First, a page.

At first, Gina—with a calm, soothing voice you'd expect from a concerned therapist or social worker—tries to ask Dennis question after question, only to be met with utter silence and blank, almost eerily frightening defiance—a tactic Gina recognizes as a kind of "power" implied by one's silence (her dad, an intimidating man himself and whom she no longer speaks with, is apparently a practitioner of this).
Gina is, of course, trying her damndest to break through to Dennis... understand him... connect with him... and, yes, get to the bottom of the young Junior-year student who has, surprisingly, chosen to be an English major, yet crafts such horrific, disturbing writings—which aren't even really that great either.
Understandably, she feels empathy for Dennis... and yet is scared by Dennis. Heck, I think we all would be scared as well—because we, too, in our "new" normal have learned to be scared of such seemingly "disturbed" individuals. But, in an ideal world where fear doesn't rule us, Gina is doing what most of us wish we were brave enough to do... dive deeper and explore. Where the heck is Dennis pulling these twisted writings from? Is it a sign of bad things to come or just a way to vent his personal frustrations?
Once in a while, Gina—revealing some of her own personal details—gets through to him, and, in return, Dennis throws her a bone occasionally... a nugget of insight here, half-hearted compliance with a request there, or even a few very personal revelations from his past... only to be repeatedly pushed away again when it gets way too real. It's clear to Gina and the audience that Dennis is in deep pain and is channelling that pain by twisting it into his harsh writings and his outward, quietly intimidating behavior.
"Dennis, you want to be a writer," Gina tells him, trying to tap into his vanity, pointing out a "supposed" raw talent, but adds that he perhaps needed to "write something that connects instead of repels."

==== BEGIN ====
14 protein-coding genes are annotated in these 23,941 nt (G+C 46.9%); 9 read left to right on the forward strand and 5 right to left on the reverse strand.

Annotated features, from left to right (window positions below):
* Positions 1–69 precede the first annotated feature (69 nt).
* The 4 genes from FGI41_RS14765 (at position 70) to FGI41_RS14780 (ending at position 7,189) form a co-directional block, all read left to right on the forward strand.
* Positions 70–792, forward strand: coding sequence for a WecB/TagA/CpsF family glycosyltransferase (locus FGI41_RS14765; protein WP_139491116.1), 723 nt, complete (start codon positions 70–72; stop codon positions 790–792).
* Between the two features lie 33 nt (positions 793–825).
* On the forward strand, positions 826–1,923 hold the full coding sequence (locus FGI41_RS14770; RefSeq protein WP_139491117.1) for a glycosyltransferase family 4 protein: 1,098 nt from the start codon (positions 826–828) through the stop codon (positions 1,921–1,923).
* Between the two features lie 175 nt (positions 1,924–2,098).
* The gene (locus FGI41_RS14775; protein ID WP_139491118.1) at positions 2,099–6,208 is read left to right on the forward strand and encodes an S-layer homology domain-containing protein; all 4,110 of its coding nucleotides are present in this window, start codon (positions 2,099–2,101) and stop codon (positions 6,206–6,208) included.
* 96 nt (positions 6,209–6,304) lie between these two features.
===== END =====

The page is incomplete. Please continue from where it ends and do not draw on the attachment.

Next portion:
But, alas, we soon learn that connecting is the last thing on Dennis' agenda as a writer. Hearing Dennis talk of his own painful, self-hatred—and how that self-hatred has exponentially affected how he sees the world and how he feels the world sees him—truly speaks volumes about how one's sadness can explode beyond having a bad day. Dennis tearfully admits that he's felt "dead" for quite some time, and that he's just a walking shell of his former self walking around campus.
And in the play's most memorably jolting device that repeats several times during the course of the pair's conversation, Gina—and the audience—are constantly confronted with the jarring reality of what could happen within the framework of such a confrontational, emotionally-heavy one-on-one. One sudden scene "ender" after another reminds us exactly why we are all so fearful of our world nowadays. And rather than reveal the playwright and director's effectively smacking dramatic device, all I'll say is that each one, when it arrives, is viciously loud and realistically instantaneous enough to shake you to the core.